In a recent study, Bozoglan and colleagues (2013) found the three factors: loneliness, self-esteem and life satisfactions to predict internet addiction among 384 university students. One of the primary findings of the study is that loneliness contributes to internet addiction.
However, internet addiction also contributes to loneliness: spending a lot of time on the internet will make one socially isolated, and internet use is therefore hindering other alternative (social) activities.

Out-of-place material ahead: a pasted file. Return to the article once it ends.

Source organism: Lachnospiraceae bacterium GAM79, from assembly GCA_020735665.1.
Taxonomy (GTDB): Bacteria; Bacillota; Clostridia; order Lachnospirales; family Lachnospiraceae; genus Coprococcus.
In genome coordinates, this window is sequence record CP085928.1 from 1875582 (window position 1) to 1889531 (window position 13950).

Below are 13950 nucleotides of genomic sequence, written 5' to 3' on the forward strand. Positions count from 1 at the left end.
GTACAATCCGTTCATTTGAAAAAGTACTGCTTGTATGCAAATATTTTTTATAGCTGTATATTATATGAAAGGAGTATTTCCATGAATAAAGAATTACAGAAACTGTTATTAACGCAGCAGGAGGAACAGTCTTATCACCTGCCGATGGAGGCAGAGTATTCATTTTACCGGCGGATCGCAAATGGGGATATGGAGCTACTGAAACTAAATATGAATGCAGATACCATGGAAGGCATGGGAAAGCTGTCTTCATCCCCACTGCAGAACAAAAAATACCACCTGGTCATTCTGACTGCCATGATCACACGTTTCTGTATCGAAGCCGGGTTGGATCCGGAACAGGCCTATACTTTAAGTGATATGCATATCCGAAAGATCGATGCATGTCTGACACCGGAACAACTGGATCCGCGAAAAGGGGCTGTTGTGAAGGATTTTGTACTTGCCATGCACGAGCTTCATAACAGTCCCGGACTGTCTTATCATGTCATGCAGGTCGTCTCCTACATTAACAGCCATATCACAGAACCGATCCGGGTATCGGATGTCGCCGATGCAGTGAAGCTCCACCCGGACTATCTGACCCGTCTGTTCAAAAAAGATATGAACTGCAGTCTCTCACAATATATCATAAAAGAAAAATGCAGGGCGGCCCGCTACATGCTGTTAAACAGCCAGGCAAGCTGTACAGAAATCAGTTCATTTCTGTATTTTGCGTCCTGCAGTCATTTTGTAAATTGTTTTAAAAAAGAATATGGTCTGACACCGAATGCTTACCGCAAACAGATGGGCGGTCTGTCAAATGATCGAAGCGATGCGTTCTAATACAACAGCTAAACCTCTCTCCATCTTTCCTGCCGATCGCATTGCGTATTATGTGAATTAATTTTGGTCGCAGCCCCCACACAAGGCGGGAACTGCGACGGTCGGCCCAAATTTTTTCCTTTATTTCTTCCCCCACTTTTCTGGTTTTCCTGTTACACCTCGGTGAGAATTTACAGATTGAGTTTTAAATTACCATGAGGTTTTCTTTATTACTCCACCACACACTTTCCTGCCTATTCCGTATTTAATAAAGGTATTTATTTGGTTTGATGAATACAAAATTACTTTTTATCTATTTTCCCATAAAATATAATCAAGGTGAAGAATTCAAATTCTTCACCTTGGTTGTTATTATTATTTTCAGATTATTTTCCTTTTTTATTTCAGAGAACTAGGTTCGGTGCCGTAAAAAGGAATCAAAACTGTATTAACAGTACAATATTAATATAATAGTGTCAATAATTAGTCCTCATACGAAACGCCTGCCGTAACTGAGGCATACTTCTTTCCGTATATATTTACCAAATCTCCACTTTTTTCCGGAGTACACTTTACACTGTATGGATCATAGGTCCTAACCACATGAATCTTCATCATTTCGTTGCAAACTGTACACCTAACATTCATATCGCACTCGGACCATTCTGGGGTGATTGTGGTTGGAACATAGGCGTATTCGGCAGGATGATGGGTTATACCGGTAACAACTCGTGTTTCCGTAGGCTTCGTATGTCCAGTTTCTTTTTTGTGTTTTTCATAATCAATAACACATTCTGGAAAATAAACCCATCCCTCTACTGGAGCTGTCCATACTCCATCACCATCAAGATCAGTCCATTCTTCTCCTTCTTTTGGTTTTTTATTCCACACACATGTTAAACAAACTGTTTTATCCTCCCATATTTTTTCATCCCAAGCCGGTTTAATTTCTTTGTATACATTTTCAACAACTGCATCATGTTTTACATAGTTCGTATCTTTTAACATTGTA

Life satisfaction and internet addiction is probably mutually related in that being satisfied with life decreases internet usage, and using the internet decreases life satisfaction by increasing loneliness and worsen self-esteem.
Furthermore, life satisfaction, loneliness, and self-esteem were found to be negatively related to interpersonal and health problems. Having a low self-esteem was also considered to be a predictor for the time spent on the internet. Low self-esteem will make you less likely to engage in social behaviours.
In a cognitive-behavioural sense, the anxiety for failure is being avoided by using the (safe) internet as a replacement for social companionship. Ultimately, this behaviour will lead to a maintenance of low self-esteem and life satisfaction.